The model depicts the regulation of STING protein levels by HSV1 induced miR-24 expression which inhibits STING signaling and promotes viral replication. HSV1 infection activates MAPKs which enhance the expression of AOPEP mRNA and miR-23b, miR-27b, miR-24 leading to miR-24 accumulation and targeting of STING signaling. This acts as an immune evasion strategy adopted by the virus to augment its own replication.

HSV1 exploits many cellular proteins, including protein kinases, to support viral replication and pathogenesis in the host [41,42]. The mechanisms adopted by the virus contribute to its immune evasion strategy by successful hijacking of the host cell machinery [43]. It enhances the phosphorylation and activation of cellular MAPKs, which are essential for completing the viral replication cycle. HSV1 ICP27 proteins enhance phosphorylation of JNK and p38 MAP kinases required for viral replication [44]. Activation of Erk1/2 by HSV1 has also been reported to be crucial to viral replication [40]. Moreover, activation of JNK kinases is indispensable for reactivation of the virus from latency [45]. Here, we uncovered a novel example of pro-viral actions of MAPKs, activated in the HSV1 infected cell, through the induction of a cellular microRNA which aids viral replication.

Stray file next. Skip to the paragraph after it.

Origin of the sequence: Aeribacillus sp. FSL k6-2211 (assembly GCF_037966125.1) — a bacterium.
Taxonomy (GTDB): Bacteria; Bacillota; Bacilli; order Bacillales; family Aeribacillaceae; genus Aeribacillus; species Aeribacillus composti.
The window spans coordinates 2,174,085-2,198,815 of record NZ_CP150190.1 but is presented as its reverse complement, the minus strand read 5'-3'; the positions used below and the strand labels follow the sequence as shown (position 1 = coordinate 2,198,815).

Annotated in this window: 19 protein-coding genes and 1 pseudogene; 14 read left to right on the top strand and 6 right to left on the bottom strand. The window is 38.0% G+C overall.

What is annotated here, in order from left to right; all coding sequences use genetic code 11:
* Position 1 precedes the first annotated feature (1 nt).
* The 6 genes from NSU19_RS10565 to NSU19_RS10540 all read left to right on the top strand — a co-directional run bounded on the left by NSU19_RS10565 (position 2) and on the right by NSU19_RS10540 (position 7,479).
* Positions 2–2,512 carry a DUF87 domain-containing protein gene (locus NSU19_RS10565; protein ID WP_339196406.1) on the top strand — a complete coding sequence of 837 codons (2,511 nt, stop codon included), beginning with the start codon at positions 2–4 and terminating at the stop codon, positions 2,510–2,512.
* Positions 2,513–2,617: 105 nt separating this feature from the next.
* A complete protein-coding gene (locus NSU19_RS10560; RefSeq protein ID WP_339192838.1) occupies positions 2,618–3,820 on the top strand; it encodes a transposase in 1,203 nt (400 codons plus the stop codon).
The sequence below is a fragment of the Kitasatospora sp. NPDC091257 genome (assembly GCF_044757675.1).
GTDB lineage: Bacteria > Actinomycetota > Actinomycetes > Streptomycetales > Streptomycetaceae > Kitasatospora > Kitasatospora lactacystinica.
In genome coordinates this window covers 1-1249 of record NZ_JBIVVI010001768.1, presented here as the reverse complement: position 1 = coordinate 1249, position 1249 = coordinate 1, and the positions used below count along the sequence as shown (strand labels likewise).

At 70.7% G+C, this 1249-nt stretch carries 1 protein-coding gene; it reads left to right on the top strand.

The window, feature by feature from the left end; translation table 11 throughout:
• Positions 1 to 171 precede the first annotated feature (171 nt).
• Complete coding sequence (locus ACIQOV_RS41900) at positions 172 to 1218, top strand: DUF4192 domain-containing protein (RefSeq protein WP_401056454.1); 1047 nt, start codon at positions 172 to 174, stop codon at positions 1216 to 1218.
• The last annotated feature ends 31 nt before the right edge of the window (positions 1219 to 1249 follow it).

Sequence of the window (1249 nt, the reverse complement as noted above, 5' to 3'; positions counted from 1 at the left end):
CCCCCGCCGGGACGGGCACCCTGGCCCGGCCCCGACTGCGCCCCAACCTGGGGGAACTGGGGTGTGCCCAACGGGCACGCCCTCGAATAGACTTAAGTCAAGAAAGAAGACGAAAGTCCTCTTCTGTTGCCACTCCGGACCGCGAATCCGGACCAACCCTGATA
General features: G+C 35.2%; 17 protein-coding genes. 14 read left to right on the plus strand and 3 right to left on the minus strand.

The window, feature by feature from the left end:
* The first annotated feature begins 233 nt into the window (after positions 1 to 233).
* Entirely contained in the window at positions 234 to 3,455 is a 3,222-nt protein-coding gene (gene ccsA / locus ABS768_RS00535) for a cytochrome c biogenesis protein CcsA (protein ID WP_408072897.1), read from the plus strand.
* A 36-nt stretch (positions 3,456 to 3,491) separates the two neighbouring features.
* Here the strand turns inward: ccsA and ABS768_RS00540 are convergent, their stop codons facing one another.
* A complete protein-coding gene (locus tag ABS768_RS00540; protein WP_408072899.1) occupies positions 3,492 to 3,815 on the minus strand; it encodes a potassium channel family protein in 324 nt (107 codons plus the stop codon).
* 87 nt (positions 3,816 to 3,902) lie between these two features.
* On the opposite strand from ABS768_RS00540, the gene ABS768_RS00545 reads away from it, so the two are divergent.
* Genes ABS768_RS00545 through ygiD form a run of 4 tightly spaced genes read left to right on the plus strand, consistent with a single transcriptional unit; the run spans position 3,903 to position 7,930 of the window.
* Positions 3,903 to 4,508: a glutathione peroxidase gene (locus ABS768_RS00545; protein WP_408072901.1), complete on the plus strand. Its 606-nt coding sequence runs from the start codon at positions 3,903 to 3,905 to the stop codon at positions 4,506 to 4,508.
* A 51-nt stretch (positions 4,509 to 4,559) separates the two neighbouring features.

MicroRNAs regulate cellular protein synthesis by binding to complementary sequences present in specific mRNAs, often in their 3’ UTRs. MicroRNA binding inhibits translation of the target mRNAs or promotes their degradation, the first effect being the predominant one in mammalian cells [46]. Several prediction software (Human target scan, miRwalk) indicated that miR-24 can bind specifically to the 3’UTR of STING mRNA. Its complementary binding sequence was perfectly conserved in both human and mouse STING mRNAs. We experimentally confirmed that HSV1-induced miR-24 inhibited STING synthesis using the cognate binding site in the 3’UTR of STING mRNA; if the 3’UTR was removed or the miR-24 binding site was mutated, STING mRNA translation was unaffected by miR-24 (Fig 5). Our results also indicated that STING 3’UTR is not targeted by other virus induced miRNAs, because STING expression levels were similar in infected and uninfected cells that expressed the STING mRNA with a mutation of the miR-24 binding site in the 3’UTR (the two rightmost lanes in Fig 5G). Indeed, miR-27b, which was induced along with miR-24 by HSV1 infection and has a putative binding site in the 3’UTR of STING mRNA [33], did not inhibit STING synthesis in HT1080 cells (S1F Fig). Yu et al [34] have reported that HSV1 suppressed miR-23 expression enhancing cGAS expression in mouse L929 cells. However, we did not observe any change in cGAS level upon HSV1 infection of HT1080 cells (S1G Fig). It appears that some effects of these miRNAs are cell type specific. miRNA-mRNA binding in cells is influenced by other regulatory factors (RNA binding Proteins, miRNA sponges) causing such differences in miRNA-mRNA interaction in various cell lines [4749]. The effect of miR-24 on STING signaling is independent of cGAS, as experiments with STING agonist cGAMP also depicted the regulatory role of miR-24 on STING signaling (S1B Fig). Hence we can confirm that targeting of STING by HSV1 is mediated through miR-24 in HT1080 cells.